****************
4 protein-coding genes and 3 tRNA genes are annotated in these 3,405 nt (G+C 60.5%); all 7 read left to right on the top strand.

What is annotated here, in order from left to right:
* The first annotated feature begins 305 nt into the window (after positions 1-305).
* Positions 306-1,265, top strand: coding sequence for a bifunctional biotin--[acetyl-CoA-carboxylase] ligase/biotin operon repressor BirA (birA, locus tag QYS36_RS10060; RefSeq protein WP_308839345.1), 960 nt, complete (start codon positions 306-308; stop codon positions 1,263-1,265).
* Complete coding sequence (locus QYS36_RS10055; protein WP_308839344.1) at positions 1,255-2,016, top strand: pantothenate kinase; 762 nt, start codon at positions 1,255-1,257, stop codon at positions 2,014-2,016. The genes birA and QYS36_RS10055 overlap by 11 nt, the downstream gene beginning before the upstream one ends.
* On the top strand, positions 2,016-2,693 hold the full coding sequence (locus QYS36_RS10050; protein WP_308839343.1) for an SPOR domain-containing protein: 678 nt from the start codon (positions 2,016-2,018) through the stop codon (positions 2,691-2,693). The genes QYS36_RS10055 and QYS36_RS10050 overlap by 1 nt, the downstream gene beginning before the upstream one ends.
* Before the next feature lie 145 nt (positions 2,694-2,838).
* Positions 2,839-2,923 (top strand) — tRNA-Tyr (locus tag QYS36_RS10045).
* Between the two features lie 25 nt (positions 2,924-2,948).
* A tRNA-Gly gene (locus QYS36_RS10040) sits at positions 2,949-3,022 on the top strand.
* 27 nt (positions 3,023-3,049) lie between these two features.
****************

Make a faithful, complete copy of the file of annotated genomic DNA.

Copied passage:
4 protein-coding genes and 3 tRNA genes are annotated in these 3,405 nt (G+C 60.5%); all 7 read left to right on the top strand.

What is annotated here, in order from left to right:
* The first annotated feature begins 305 nt into the window (after positions 1-305).
* Positions 306-1,265, top strand: coding sequence for a bifunctional biotin--[acetyl-CoA-carboxylase] ligase/biotin operon repressor BirA (birA, locus tag QYS36_RS10060; RefSeq protein WP_308839345.1), 960 nt, complete (start codon positions 306-308; stop codon positions 1,263-1,265).
* Complete coding sequence (locus QYS36_RS10055; protein WP_308839344.1) at positions 1,255-2,016, top strand: pantothenate kinase; 762 nt, start codon at positions 1,255-1,257, stop codon at positions 2,014-2,016. The genes birA and QYS36_RS10055 overlap by 11 nt, the downstream gene beginning before the upstream one ends.
* On the top strand, positions 2,016-2,693 hold the full coding sequence (locus QYS36_RS10050; protein WP_308839343.1) for an SPOR domain-containing protein: 678 nt from the start codon (positions 2,016-2,018) through the stop codon (positions 2,691-2,693). The genes QYS36_RS10055 and QYS36_RS10050 overlap by 1 nt, the downstream gene beginning before the upstream one ends.
* Before the next feature lie 145 nt (positions 2,694-2,838).
* Positions 2,839-2,923 (top strand) — tRNA-Tyr (locus tag QYS36_RS10045).
* Between the two features lie 25 nt (positions 2,924-2,948).
* A tRNA-Gly gene (locus QYS36_RS10040) sits at positions 2,949-3,022 on the top strand.
* 27 nt (positions 3,023-3,049) lie between these two features.